first_imgGreen Mountain Power Corp,by John Herrick vtdigger.org(link is external) Green Mountain Power will be required to constantly monitor sound coming from wind turbines, which could provide the most detailed assessment yet of a noise issue concerning some residents living near wind farms. The Vermont Public Service Board fined the utility $1,000 last week for exceeding sound limits it placed on the Kingdom Community Wind farm, which was approved in 2011. In place of a larger civil penalty, regulators asked the utility to implement a continuous sound-monitoring program for one year. Regulators said it will cost the utility approximately $109,000 to implement the department’s proposal. The board said GMP cannot recover these costs from ratepayers.The utility is required under its certificate of public good to keep the noise level at the 63-megawatt wind project on Lowell Mountain below 45 decibels on average over one hour outside nearby homes. Regulators determined the company violated the sound limits in winter of late 2012 and early 2013. GMP says the sound violations were caused by snow buildup on the turbine blades.Anti-GMP signs are outside a house at the foot of the access road leading to the turbine site. Photo by Andrew Stein/VTDiggerThe company has since installed cameras and weather-monitoring equipment to detect snow accumulation on the blades. Since GMP installed this equipment, no other violations have been reported.The Department of Public Service this spring drafted a continuous sound-monitoring proposal, which Green Mountain Power supports and has agreed to implement. Regulators determined it would be “more constructive” to require the utility to implement this plan rather than pay a larger monetary penalty.Vermonters for a Clean Environment, a group opposing the wind project, told the board the methodology of the sound monitoring proposal is flawed and the experts hired to assist its implementation have developed projects that have caused complaints from neighbors about noise.Public Service Commissioner Chris Recchia said the details of the proposal are still being worked out, but it would be “scientifically based and rigorous.” He said the department does not know when the plan will be implemented.The department is still evaluating the order and has the option to ask the board to reconsider it, he said.GMP spokesperson Dotty Schnure said the company has collected 10,934 total hours of sound monitoring data, and has exceeded the regulatory limit for four hours. She said GMP is committed to operating the wind project within its permit requirements.She said GMP shuts down the wind turbines when weather causes ice or snow accumulation. She said this has always been part of the company’s operating procedure.The utility again announced on Tuesday it had met noise standards for the latest reporting period from August 20 to Sept. 9. The utility hired the research firm(RSG) to conduct the report, and critics say the studies are not scientific because they discard data when wind speeds are high near recording microphones and during certain precipitation events.The department’s proposal requires noise sensitive receptors, or microphones, to be placed around residents homes with direct exposure to the turbine noise. A second microphone would be shielded from the turbines to measure background noise, which is used to control for other noises in the area.The data will be collected continuously and downloaded for review, according to the proposal. The data would then be summarized for monthly reports. The acoustical consulting firm hired by the department, Acentech Inc., drafted the proposal.Outgoing board member John Burke said in his dissent he would have preferred a substantial fine be imposed on GMP and would not have ordered the continuous monitoring.“While the only winner then would have been the State’s general fund, all the parties would begin to realize that working on noise issues is important and that more is gained by working together than by the “my way or the highway” attitude that appears to have prevailed here,” he said.Burke said no matter what data results from this monitoring, it will likely be criticized and its ultimate value will be diminished, in his opinion.Annette Smith, executive director of Vermonters for a Clean Environment, does not support the methodology outlined in the department’s sound monitoring proposal. She also said the firms hired by the department have a history in designing wind projects that have caused harmful noise.Wind proponents say studies show wind turbine noise does not cause harm, but some residents in Vermont say turbines interfere with sleep and cause nausea.last_img read more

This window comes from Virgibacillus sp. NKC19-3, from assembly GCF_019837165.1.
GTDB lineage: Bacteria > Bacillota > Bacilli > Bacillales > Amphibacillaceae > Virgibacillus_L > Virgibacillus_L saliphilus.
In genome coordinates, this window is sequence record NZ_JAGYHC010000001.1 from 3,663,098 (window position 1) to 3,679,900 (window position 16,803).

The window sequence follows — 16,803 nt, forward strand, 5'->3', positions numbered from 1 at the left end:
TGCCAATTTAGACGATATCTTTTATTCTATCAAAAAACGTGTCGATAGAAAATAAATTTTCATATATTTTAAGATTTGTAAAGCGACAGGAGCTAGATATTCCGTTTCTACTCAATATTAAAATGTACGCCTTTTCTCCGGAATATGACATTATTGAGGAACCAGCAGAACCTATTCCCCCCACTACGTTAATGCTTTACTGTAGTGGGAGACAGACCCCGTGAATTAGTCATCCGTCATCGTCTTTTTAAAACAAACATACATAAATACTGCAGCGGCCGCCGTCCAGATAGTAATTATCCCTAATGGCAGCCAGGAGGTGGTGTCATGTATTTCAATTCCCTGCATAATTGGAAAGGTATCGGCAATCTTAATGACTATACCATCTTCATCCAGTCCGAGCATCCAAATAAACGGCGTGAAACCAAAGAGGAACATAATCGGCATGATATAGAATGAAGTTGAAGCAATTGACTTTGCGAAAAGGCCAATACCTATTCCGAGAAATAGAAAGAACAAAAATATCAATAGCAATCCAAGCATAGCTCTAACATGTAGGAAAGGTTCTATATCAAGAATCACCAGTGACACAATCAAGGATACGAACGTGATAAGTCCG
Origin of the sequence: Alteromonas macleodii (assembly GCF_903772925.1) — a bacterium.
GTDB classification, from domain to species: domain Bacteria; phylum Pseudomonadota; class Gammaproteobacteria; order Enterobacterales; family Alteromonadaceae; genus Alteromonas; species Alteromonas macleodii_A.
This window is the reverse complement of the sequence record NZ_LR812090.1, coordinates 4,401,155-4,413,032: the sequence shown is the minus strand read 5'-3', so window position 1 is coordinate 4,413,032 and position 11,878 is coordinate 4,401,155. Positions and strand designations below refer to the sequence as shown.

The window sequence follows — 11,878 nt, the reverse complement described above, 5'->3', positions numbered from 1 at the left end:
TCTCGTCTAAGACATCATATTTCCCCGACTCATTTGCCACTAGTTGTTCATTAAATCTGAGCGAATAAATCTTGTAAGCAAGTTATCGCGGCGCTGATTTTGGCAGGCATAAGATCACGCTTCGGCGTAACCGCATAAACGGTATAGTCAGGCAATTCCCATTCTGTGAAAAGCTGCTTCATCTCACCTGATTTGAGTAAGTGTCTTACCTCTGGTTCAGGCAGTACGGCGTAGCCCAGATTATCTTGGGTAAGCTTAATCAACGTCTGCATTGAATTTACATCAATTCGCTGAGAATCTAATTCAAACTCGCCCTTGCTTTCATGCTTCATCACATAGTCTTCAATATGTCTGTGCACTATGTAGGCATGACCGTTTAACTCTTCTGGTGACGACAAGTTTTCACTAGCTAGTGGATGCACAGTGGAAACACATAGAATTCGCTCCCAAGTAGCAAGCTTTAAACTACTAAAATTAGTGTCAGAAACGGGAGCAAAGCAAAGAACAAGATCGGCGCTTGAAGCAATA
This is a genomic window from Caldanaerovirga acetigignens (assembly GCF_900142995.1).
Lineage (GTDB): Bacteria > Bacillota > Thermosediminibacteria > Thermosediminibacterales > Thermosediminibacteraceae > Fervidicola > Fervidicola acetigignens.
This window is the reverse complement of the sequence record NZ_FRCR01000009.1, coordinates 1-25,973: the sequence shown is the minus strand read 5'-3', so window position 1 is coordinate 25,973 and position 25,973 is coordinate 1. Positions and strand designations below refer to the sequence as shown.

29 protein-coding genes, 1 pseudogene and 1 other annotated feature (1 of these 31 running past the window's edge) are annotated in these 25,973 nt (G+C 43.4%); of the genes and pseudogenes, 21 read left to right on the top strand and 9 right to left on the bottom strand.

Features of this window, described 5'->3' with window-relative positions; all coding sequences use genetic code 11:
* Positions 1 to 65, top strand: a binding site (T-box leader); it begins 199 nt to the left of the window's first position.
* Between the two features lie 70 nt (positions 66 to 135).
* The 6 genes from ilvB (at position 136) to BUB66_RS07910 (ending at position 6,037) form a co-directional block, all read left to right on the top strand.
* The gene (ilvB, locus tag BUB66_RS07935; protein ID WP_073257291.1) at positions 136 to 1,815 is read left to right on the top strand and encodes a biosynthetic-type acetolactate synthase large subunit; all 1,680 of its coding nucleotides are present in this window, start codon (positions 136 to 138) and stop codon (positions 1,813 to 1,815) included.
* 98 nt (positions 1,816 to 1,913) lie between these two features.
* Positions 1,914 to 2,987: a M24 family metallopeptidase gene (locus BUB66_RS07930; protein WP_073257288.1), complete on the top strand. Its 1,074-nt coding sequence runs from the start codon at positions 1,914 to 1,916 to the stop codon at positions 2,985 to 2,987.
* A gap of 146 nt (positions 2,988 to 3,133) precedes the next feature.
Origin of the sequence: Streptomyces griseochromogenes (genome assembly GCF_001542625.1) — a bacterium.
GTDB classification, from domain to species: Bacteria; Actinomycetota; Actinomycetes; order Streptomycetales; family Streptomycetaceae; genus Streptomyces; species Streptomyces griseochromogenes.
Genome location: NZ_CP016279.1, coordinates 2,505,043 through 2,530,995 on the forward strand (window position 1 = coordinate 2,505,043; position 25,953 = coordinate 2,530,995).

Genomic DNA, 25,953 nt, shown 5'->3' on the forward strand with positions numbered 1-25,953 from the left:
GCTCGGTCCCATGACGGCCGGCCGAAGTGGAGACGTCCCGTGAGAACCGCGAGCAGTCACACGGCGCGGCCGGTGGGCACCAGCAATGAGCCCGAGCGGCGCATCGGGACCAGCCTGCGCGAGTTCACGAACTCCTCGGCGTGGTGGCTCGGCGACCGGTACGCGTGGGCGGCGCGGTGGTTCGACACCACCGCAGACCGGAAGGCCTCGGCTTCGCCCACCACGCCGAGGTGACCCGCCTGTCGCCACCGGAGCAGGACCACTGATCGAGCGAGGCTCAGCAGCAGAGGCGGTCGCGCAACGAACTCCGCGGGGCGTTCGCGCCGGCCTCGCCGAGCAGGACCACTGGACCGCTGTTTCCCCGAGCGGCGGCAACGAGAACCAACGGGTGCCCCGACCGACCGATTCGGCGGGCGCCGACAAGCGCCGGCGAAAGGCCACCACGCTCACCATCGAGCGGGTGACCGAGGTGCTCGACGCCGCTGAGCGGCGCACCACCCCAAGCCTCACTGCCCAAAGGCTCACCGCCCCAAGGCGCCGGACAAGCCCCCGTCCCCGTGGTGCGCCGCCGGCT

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Hyperlocal = location, location, location